The euro was hit from all sides today. First, German PMIs were mixed with the data showing improvements in the manufacturing sector and deterioration in services. Later on, the Eurozone PMIs confirmed that the region as a whole grew at a slower pace due to a continued contraction in manufacturing and slower expansion in services. In between, ECB President Christine Lagarde described the global economy as marked by uncertainty and called for Europe to develop a new policy mix that includes fiscal stimulus. This suggests that regardless of her bias for monetary policy, she feels that the Eurozone needs more policy support. This outlook combined with better than expected US Markit PMIs and an upward revision to the University of Michigan consumer sentiment index was enough to drive EUR/USD below 1.1050. A test of 1.10 appears likely with a further move lower if the IFO report, EZ confidence or CPI numbers surprise to the downside.
The gains in the dollar were not limited to the euro. In fact, the greenback traded higher against most of the major currencies today. The New Zealand dollar was the lone exception. The rally in the greenback should surprise no one as it comes off the heels of brighter, less dovish FOMC minutes. President Trump's comment that a trade deal with China is "very close" also helped USD/JPY. Its too early to say but it looks like Trump is trying to separate the trade deal from the HK bill. While Markit PMIs are less market moving than ISM, the latest reports show faster growth in the manufacturing and service sectors this month. The persistent gains in US stocks also helped to bolster market sentiment. Looking ahead, there are very few market moving economic reports on next week's calendar. Thanksgiving is on Thursday, which means that it will be a shortened week for most US traders. With that said, central bank speak and trade headlines could rock the FX markets. Fed Chairman Powell speaks on Monday, RBA Governor Lowe speaks on Tuesday and RBNZ Governor Orr delivers a press conference on the Financial Report Wednesday local time.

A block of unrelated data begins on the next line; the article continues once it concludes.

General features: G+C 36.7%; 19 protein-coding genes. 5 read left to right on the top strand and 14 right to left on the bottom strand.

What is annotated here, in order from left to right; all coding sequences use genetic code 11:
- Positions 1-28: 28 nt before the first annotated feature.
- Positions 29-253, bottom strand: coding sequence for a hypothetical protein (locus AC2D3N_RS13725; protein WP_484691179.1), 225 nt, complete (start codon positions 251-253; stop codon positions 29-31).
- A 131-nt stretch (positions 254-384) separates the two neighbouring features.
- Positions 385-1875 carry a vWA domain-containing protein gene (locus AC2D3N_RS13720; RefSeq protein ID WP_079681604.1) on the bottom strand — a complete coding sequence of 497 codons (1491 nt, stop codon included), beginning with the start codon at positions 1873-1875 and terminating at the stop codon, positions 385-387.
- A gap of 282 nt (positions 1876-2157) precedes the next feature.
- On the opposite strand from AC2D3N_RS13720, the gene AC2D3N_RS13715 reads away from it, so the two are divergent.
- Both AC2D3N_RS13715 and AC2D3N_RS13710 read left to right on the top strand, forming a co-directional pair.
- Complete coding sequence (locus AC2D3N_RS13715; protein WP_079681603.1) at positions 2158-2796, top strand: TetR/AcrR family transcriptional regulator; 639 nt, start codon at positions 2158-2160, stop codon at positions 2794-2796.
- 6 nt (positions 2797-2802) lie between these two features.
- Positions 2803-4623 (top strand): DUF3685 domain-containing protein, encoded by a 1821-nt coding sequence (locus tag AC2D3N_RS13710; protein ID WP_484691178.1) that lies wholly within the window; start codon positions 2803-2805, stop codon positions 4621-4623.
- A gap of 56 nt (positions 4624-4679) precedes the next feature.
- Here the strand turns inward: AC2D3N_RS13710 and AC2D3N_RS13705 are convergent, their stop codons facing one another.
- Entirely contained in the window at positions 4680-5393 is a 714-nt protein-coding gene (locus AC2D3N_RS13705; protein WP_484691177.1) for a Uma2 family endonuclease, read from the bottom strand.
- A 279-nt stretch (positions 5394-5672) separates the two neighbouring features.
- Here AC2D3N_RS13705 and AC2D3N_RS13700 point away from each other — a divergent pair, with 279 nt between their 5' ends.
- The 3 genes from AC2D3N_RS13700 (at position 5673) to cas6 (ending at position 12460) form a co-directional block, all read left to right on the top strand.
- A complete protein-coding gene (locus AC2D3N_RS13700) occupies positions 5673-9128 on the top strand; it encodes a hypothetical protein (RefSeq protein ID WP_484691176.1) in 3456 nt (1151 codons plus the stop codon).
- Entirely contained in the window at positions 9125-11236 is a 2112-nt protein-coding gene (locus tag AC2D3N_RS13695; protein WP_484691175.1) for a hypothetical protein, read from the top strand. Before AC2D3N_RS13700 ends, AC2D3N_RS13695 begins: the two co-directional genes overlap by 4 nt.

The worst performing currency today was sterling, which fell hard on softer PMIs. According to the latest reports, the slowdown in the UK economy deepened in the month of November. Manufacturing and service sector activity contracted, driving the composite PMI index to its lowest level since Britain voted to leave the European Union in July 2016. This is consistent with our view that the decision to leave the EU will lead to ongoing pain for the UK and the worse may be yet to come. GBP/USD dropped below the 20-day SMA, opening the door for a deeper move below 1.2700. If the data continues to deteriorate, the Bank of England could resort to an early 2020 rate cut.
The Canadian dollar traded lower despite better than expected retail sales. Consumer spending contracted in September, but the decline was less than expected. Better yet, excluding autos, spending increased by 0.2%. These numbers along with the uptick in consumer prices and less dovish outlook from Bank of Canada Governor Poloz should have cemented the top in USD/CAD. However, the pair recovered its earlier losses to end the day in positive territory. Part of this was driven by the slide in oil prices but the main reason for the pair's gains is the recovery of the US dollar. USD/CAD will remain in play next week with quarterly and monthly GDP numbers due on Friday.
The manufacturing and service sectors in Australia are contracting according to CBA and this deterioration explains why the Australian dollar has been on its backfoot throughout the week. While the pair remains firmly confined in a tight .6835 to .6770 range, it is hugging the bottom end of this band. The New Zealand dollar on the other hand was the only currency to outperform the greenback. Considering the lack of NZD news, this could be driven entirely by AUD/NZD flows. The RBA and RBNZ's diverging outlook drove AUD/NZD to its lowest level since August.
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